Cash Out Your RRSP And Pay Down Debt?

by Tax Guy - Burlington Accountant on February 11, 2011 Print This Post Print This Post

Have you considered withdrawing from your RRSP or other retirement savings plans to pay down your debts? Have you thought of using your RRSP to take a vacation or as a ready source of cash?

Withdrawing from your RRSP early can have some unintended tax consequences. There may be alternatives to using your regular or self-directed RRSP for debt reduction or other ways to access cash you may need.

RRSP Withdrawals & Income Taxes

The financial institution that holds your RRSP is required under to withhold a portion of the withdrawal for income tax. The RRSP withholding taxes are as follows:

RRSP Withholding Taxes

RRSP WithdrawalWithholding Tax
up to $5,00010%
$5,001 to $15,00020%
$15,001 and up30%

In Quebec, the withholding rate is ½ of the percentages in this table.

For example, if you have $20,000 of debt, you would need to withdraw at least $28,600 from your RRSP ($28,600 – 30% = $20,020).

Although, you may be thinking that you could reduce the amount of withholding tax to 10% by doing four $5,000 withdrawals, you may be doing yourself more harm than good.

The withdrawals from your RRSP are added to your taxable income and the withholding tax may not be enough to offset the extra tax that is actually due on the withdrawal. You could be hit with a tax bill at the end of the year!

Also note that some financial institutions are looking at clients who have made multiple RRSP withdrawals and may require the higher withholding rate be applied!

An Example

Jim earns $40,000 and needs $20,000 to pay off his debt.

If Jim does a lump sum withdrawal of $28,600 he will receive $20,000 to pay off his debt.

At the end of the year, Jim’s employer would have remitted $6,400 of tax for his employment income and the bank would have withheld $8,600 for his withdrawal.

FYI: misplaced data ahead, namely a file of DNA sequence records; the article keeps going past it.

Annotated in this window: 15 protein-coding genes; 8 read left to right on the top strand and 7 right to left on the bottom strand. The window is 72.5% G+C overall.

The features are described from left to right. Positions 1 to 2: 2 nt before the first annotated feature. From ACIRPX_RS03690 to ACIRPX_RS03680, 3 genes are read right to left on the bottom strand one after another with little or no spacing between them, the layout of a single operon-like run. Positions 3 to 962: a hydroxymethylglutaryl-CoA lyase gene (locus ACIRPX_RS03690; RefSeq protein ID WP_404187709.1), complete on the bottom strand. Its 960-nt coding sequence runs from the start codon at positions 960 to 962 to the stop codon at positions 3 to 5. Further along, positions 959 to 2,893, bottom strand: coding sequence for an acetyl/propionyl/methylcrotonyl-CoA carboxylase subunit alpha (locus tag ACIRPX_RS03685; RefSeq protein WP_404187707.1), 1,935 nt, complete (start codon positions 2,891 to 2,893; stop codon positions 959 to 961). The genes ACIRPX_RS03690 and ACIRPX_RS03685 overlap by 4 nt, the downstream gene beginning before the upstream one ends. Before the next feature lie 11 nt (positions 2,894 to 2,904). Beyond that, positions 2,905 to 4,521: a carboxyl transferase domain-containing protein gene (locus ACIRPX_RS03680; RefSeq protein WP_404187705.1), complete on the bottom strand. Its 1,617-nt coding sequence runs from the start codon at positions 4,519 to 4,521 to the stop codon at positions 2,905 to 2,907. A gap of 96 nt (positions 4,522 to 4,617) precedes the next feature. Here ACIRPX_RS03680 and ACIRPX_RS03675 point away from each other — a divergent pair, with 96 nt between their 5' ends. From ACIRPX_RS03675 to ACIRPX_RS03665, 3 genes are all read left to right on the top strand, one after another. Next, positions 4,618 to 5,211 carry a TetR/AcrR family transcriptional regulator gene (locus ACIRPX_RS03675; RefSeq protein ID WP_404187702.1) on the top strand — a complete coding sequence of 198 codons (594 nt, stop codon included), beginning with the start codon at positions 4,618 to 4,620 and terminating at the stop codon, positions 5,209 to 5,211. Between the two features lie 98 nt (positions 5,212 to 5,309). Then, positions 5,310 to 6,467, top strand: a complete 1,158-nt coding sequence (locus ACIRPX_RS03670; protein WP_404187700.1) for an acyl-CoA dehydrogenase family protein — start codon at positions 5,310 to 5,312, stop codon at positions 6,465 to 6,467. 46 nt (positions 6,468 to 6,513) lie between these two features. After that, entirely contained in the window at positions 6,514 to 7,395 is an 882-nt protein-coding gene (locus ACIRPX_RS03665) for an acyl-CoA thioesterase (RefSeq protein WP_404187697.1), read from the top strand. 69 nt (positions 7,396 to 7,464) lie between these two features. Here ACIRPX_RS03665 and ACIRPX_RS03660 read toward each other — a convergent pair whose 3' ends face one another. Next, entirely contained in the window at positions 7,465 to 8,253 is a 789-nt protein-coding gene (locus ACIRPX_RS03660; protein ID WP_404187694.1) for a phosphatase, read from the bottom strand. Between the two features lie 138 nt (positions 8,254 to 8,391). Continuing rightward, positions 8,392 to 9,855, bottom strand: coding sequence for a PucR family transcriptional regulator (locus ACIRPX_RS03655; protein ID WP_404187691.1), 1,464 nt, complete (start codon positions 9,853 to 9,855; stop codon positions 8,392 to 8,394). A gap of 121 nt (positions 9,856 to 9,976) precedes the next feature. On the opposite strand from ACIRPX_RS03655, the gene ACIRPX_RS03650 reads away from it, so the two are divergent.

His taxable income would be $68,600 and would still owe $360 to the government as a result of the withdrawal.

On the other hand, if Jim decided to do four withdrawals of $5,600 each, the total tax withheld would only be $2,200. At the end of the year Jim would owe the government an additional $5,300!

Are There Alternatives To Withdrawing From Your RRSP?

I am of the opinion that an RRSP you should never withdraw from your RRSP to pay down personal debt! Think about the following alternatives to withdrawing from your RRSP:

  1. RRSPs & RRIFs are Creditor Protected. If you find yourself unable to pay your creditors, you may be facing bankruptcy. Know that if you go into bankruptcy, RRSP contributions made more than 2 years prior to bankruptcy cannot be touched by your creditors.
  2. Consolidation Loans. If you still have good credit and are finding that your debt payments are getting out of control, consider consolidating your debts into a single payment. The single payment should be lower than your combined payments and the term of the loan is fixed (so there is an end in sight). If you consolidate, take steps to eliminate your credit cards and other lines of credit so you don’t find yourself in this situation again.
  3. Consumer Proposal To Creditors. If you are unable to get a consolidation loan, you should consider seeking the help of a consumer credit counsellor and make a proposal to creditors. The proposal can reduce the amount you pay and avoids bankruptcy. However, a consumer proposal will show on your credit report and affect your credit rating for 3 years.
  4. Bankruptcy is a process of eliminating your debts. With bankruptcy personal assets may be sold to satisfy all or some of your debts. Contributions made your RRSPs more than two years ago will be exempt from your bankruptcy and certain other personal assets (varied by province).
  5. RRSP Mortgage: If you are thinking of paying down your mortgage with your RRSP, consider an RRSP mortgage instead. The RRSP mortgage allows you to hold your own mortgage inside of your RRSP. In the end you are paying off yourself!
  6. Education Withdrawals You can withdraw under the Life Long Learning Plan (LLP) tax free as long as you pay it back later on.

About The Tax Guy...

Dean Paley CGA CFP is a Burlington accountant and financial planner who services individuals and business owners locally, nationally and internationally. Dean has appeared in the National Post, Toronto Star and Metro News.

To find out more, visit Dean's website Dean Paley CGA CFP or connect via Twitter @DeanPaleyCGACFP.

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